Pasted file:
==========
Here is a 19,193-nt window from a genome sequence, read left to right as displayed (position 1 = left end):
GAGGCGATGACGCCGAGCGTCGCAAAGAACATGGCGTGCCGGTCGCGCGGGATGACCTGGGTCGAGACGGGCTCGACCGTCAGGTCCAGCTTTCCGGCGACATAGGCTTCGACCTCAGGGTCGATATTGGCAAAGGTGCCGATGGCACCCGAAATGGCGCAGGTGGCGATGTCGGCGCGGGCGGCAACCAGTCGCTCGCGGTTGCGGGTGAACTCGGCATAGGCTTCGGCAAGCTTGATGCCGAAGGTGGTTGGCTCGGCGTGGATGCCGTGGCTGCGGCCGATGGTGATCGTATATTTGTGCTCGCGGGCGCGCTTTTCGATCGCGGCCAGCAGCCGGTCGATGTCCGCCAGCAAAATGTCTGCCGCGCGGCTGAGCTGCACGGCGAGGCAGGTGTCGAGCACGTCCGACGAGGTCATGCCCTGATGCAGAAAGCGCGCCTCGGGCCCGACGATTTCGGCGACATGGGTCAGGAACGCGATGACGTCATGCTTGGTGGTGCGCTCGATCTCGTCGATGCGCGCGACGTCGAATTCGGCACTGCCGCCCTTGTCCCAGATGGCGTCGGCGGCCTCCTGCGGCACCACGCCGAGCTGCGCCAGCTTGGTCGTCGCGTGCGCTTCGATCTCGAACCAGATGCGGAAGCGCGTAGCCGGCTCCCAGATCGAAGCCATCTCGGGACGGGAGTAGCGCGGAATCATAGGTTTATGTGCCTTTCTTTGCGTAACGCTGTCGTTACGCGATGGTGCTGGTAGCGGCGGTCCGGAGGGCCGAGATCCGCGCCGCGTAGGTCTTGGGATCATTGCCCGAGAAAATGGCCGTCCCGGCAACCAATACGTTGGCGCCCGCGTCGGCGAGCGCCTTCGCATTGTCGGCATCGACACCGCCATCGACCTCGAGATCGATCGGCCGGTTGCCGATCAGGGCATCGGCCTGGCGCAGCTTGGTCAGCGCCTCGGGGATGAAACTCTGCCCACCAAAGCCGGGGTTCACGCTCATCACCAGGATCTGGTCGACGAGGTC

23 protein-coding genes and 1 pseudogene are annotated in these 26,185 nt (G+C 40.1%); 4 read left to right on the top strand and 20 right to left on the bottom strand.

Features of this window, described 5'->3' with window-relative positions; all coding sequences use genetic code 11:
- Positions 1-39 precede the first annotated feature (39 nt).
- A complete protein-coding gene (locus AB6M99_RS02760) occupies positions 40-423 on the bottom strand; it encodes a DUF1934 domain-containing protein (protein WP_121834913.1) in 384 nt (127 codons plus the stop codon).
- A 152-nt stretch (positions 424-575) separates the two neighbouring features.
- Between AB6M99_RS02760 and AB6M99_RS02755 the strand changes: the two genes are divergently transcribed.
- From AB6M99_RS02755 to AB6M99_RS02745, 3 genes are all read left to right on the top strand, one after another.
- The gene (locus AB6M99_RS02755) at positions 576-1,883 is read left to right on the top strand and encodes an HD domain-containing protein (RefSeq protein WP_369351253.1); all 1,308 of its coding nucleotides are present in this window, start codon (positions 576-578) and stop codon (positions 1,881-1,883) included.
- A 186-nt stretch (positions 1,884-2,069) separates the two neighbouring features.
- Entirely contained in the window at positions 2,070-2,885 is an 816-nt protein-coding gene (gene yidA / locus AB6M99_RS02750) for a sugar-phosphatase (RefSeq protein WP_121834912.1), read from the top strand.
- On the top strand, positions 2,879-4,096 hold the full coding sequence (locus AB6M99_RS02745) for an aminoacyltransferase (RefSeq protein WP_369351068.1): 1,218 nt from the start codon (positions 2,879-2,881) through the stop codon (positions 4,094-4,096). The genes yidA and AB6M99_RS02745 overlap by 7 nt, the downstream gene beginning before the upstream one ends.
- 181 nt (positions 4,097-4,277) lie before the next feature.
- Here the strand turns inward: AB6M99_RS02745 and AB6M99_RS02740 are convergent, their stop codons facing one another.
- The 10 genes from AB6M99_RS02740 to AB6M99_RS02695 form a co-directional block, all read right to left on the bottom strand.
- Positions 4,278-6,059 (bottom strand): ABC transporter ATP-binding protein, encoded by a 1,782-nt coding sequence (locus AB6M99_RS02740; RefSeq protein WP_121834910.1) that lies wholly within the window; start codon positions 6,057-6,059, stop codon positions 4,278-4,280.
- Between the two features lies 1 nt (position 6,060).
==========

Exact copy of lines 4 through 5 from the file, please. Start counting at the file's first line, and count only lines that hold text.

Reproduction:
Features of this window, described 5'->3' with window-relative positions; all coding sequences use genetic code 11:
- Positions 1-39 precede the first annotated feature (39 nt).